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Declining an Offer

Many people find themselves in the enviable position of having to decline offers of employment.
What follows is some advice for how to decline offers in a responsible and professional manner.
When to Decline
Generally speaking, you should decline an offer of employment as soon as you decide that the position is not right for you.
Holding an employment offer when you have no intention of accepting it is inappropriate–it does a disservice to both other applicants, who might be extended an offer if you were to decline, and to employers who are working hard to organize successful and recruitment programs.
We have heard from employers that some people neglect to ever accept or decline job offers given to them.
Not only is this simply rude, it is also unprofessional and disruptive to the recruiting process.
Be responsible and decline offers you don't want.

Phone call vs Letter vs email
It is common to respond to an offer in the same manner that it was conveyed (i.e., respond to a telephone call with a telephone call), but it is not necessary.
If you are nervous about calling with your news, keep in mind that you should not anticipate that the phone call will be long, intense, or even awkward.
Companies get turned down regularly, and though they may not like it, they are typically quite gracious about it. It is acceptable to leave a voice mail message declining a job offer, but don't try to avoid talking to alive person by calling at 11 p.m. Voice mail records the time of the call, and your attempt to avoid the conversation will be obvious.
If the thought of a phone conversation makes you very uncomfortable, just send a short, courteous letter.
Only respond by email if that is the manner in which you received your offer.

Appropriate Addressee
The best addressee is the person who made you the offer; another choice is the person you met on campus or was in charge of your callback visit. The recruiting director is also an option, since she is the person who keeps the files.
If you decline by phone, you can send your follow-up letter directly to the recruiting coordinator (explain you are confirming your phone conversation with X), or write to the person with whom you spoke and cc the recruiting director.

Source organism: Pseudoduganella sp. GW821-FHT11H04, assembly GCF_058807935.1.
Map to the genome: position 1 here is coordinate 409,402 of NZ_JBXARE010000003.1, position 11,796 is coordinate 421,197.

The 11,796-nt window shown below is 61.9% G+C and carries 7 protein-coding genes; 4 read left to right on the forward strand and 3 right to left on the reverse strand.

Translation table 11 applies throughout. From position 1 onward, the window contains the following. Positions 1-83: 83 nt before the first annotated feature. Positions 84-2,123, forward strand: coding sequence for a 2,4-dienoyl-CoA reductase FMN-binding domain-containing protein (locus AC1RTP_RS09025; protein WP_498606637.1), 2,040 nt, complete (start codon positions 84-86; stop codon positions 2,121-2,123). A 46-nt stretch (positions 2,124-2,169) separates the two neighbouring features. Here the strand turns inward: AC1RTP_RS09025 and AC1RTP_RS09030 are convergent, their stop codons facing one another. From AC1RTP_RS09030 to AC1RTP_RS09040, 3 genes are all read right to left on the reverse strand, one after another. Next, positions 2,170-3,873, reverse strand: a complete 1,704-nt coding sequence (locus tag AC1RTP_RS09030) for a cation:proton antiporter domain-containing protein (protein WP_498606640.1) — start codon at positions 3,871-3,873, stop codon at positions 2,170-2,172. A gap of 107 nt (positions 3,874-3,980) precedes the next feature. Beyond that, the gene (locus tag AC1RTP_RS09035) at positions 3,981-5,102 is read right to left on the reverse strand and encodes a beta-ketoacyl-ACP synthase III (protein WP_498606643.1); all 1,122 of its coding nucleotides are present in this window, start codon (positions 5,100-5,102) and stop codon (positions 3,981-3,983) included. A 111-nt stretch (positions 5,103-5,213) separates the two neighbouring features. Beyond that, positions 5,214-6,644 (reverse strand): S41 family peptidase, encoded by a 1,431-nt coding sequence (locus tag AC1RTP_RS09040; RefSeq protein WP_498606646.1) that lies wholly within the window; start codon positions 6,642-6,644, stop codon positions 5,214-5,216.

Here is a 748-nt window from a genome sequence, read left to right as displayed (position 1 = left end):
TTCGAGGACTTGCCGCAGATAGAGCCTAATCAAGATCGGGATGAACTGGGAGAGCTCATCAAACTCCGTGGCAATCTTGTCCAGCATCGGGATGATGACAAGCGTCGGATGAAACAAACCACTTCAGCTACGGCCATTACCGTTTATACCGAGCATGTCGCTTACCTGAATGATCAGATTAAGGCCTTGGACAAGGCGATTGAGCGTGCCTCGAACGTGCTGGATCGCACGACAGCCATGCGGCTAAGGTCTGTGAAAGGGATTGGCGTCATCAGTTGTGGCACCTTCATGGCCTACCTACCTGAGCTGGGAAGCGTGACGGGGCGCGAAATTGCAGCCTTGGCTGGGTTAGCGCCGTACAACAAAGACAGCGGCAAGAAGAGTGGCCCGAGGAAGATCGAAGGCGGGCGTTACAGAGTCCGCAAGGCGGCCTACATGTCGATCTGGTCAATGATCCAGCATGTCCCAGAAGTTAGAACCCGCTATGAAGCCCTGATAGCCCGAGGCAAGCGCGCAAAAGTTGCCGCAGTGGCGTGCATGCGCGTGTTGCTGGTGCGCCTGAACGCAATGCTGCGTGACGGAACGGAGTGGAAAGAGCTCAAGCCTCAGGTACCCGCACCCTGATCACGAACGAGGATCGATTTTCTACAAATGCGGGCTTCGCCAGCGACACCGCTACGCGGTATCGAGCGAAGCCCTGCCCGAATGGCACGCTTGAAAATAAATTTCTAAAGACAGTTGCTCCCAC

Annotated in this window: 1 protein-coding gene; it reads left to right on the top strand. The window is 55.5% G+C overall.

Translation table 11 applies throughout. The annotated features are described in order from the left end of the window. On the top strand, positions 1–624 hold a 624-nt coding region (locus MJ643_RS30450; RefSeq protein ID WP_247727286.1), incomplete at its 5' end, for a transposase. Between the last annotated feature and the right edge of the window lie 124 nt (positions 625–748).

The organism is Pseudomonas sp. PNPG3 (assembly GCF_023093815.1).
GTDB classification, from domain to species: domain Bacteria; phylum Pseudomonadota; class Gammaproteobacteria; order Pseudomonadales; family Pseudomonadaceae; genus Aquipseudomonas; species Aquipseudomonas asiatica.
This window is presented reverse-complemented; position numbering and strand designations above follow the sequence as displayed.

What to say
You need not volunteer a lot of information; just be direct and scrupulously polite. Think of the sorts of things a company would say in turning you down, and adapt them–you're grateful for the offer, you very much appreciate their time and effort, it's a difficult decision when faced with a number of interesting choices, but you have a limited amount of time and you couldn't do everything, and you think another option is best for you for this summer (or words to that effect).
You can certainly volunteer the name of the firm where you'll be working, but you don't have to. In a telephone conversation, you may be asked where you're going, so just be prepared for the question.
Generally, they're curious, not upset, and will simply say something nice like "Oh, XYZ is a good firm."

Follow Up
If you decline an offer over the phone, it is a good idea to follow up with a letter (especially if you only leave a voice mail message) so you and the firm have a record.
If you accept a job offer over the phone, it is usually not necessary to follow up with a letter. The employer typically follows up an acceptance with a letter confirming the acceptance and providing additional information about the position.

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